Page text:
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Sir Joseph Whitwell Pease, (1828–1903), first baronet, industrialist and banker.
1828 Born the elder son of Joseph Pease (1799–1872) at Darlington on 23 June
1845 Entered the Pease banking partnership at Darlington; involved in the projection of railway enterprises and in the management of the woollen mills, collieries, and iron trade.
1851 Coal and coke merchant
1854 Married Mary, daughter of Alfred Fox, of Falmouth. She died on 3 August 1892. They had two sons and six daughters.
1865 Pease was elected as Liberal MP for South Durham,
1885 MP for the Barnard Castle division of Durham county.
1894 chairman of the North Eastern Railway, after serving as deputy chairman for many years.
1902 the family banking partnership, J. and J. W. Pease, became insolvent and was absorbed by Barclay & Co.
1903 Pease died at Kerris Vean, his Falmouth home, of heart failure. Obituary on page 653 of The Engineer 1903/06/26.
1903 Obituary 
Sir JOSEPH WHITWELL PEASE, Bart., M.P., died at Falmouth on June 23, 1903, the seventy-fifth anniversary of his birth, he having been born on June 23, 1828. He was the grandson of Edward Pease, the far-seeing railway pioneer, and the eldest son of Joseph Pease, the originator and one of the founders of the town of Middlesbrough, and the first member of the Society of Friends to sit in Parliament. The spirit of enterprise, and the influence exerted by the Pease family, are so closely associated with the history of the North of England that they have become matters of common knowledge. Sir Joseph Pease made full use of the many advantages which he inherited.
He was privately educated, and following the family traditions, entered his father's office whilst in his teens. He there acquired a wide commercial knowledge. Before his marriage in 1854 he had taken the lead in organising various railway schemes in the Darlington district, and in 1865 he began his parliamentary career as Liberal member for South Durham. He was re-elected three times, and on each occasion by greatly increased majorities.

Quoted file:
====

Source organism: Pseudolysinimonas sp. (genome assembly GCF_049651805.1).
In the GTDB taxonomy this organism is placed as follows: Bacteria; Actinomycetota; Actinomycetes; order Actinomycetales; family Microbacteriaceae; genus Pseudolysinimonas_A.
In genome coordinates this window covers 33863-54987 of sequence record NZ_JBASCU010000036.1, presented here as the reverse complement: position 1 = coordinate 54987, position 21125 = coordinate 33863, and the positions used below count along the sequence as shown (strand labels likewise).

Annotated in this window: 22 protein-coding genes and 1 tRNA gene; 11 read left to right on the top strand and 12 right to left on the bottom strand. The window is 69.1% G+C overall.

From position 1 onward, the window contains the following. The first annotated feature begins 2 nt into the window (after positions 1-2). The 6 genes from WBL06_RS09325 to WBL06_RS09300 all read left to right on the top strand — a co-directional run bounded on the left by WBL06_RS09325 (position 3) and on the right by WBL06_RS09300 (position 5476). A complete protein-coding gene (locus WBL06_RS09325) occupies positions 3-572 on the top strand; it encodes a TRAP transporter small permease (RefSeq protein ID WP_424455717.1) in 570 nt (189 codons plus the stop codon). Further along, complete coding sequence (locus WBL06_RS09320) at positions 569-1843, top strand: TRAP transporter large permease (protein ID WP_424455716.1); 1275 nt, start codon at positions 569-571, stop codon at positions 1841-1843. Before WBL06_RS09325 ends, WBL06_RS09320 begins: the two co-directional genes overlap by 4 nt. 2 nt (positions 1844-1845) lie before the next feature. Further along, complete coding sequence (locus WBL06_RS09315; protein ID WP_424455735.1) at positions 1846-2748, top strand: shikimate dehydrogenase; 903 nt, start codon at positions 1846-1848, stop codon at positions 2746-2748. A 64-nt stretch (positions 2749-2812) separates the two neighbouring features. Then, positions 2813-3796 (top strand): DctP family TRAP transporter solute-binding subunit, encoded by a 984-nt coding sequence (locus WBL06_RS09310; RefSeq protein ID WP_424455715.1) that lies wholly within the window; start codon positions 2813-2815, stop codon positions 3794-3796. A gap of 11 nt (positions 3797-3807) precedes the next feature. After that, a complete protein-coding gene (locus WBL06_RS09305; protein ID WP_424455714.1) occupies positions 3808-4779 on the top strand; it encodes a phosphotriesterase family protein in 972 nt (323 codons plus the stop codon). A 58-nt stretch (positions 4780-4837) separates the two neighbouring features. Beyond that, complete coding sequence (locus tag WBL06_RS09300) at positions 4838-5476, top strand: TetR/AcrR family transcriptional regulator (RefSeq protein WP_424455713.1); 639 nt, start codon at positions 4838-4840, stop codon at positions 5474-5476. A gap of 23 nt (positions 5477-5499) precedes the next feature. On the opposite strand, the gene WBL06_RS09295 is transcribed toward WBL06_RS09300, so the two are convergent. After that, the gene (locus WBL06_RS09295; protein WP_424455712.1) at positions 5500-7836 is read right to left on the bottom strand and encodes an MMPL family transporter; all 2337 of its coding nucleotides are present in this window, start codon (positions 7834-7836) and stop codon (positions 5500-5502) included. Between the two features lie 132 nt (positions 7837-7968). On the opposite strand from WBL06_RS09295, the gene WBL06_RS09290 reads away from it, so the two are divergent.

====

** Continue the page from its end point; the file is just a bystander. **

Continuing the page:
In 1885, the Redistribution Act having divided the constituency, he was returned for the Division of Barnard Castle, and retained the seat until his death, his parliamentary connection with South Durham having extended over thirty-eight years. He was an energetic supporter of the Peace Society, of the Anti-Slavery Society, and of the Anti-Opium Society, and in Parliament rendered valuable services on all questions connected with the iron and coal industries.
He was chairman of three great North of England concerns — the North-Eastern Railway, Robert Stephenson & Company, Limited, and Pease and Partners, Limited. He was created a baronet in 1882.
He and his brothers established schools at their collieries and iron ore mines, and did much to promote and extend technical education in the district. They established temperance public-houses and mechanics' institutes, and were ever ready to support any agency for good. Sir Joseph Pease was generosity personified. His name appeared in the subscription lists of every philanthropic and religious movement, and no meeting of importance took place on Teesside that he did not attend. In short, he worthily carried on the traditions of his family, and worked indefatigably for the advancement of Middlesbrough, Saltburn, Darlington, and smaller places in the district. Such, in brief, was the business career of the late head of the Pease family.
The share taken by this family in the development of the Cleveland iron trade is more suggestive of romance than of actual fact. Their first royalty was dated March 1852, and since then they have taken the leading position among Cleveland mine owners. The first mine they opened was at Hutton, near Guisborough, its output in 1853 being 6646 tons. In 1857 it produced 314,789 tons. In 1873 the total output of ironstone mines of the Peases was 1,281,324 tons, and 2350 men were employed. In October 1898 all the businesses in which the Peases were concerned were formed into one company, Pease & Partners, Limited.
The average annual output of the company's mines then exceeded 1,300,000 tons of coal, 715,000 tons of coke, 1,196,000 tons of ironstone, and 260,000 tons of limestone. The banking business was kept distinct, and carried on under the style of "J. & J. W. Pease." In the autumn of 1902 the industrial world was amazed to learn that the banking firm was in financial difficulties, and the anxiety mused no doubt helped to shorten Sir Joseph Pease's life.
He was an original member of the Iron and Steel Institute, and in 1880 was elected trustee of its invested funds, an office he continued to hold until the Institute was granted a Royal Charter.